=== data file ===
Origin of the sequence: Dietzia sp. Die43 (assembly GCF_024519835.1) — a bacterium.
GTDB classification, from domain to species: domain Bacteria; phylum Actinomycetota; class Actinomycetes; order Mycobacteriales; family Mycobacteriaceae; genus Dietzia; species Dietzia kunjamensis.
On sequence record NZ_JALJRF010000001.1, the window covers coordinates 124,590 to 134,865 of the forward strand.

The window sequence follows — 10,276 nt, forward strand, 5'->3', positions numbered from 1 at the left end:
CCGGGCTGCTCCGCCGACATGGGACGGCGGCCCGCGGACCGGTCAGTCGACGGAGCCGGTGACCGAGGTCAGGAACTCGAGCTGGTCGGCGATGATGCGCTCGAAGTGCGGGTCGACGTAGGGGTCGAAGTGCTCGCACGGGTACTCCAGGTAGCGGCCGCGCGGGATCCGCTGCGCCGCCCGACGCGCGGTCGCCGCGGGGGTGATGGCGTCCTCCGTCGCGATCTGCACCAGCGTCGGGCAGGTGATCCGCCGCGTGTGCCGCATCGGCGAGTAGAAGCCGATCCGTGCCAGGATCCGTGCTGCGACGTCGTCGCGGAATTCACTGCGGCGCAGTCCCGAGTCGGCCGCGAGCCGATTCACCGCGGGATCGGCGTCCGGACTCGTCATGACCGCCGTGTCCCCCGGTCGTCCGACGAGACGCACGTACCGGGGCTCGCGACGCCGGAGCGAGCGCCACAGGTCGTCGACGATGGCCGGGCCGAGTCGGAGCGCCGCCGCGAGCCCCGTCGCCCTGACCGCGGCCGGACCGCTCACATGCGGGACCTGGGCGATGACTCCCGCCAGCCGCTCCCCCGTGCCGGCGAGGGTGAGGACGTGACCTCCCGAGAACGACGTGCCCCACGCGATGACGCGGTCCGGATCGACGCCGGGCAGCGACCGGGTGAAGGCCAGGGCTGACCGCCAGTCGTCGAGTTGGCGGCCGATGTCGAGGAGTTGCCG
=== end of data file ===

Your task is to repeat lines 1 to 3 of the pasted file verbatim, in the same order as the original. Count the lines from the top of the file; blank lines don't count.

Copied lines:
Origin of the sequence: Dietzia sp. Die43 (assembly GCF_024519835.1) — a bacterium.
GTDB classification, from domain to species: domain Bacteria; phylum Actinomycetota; class Actinomycetes; order Mycobacteriales; family Mycobacteriaceae; genus Dietzia; species Dietzia kunjamensis.
On sequence record NZ_JALJRF010000001.1, the window covers coordinates 124,590 to 134,865 of the forward strand.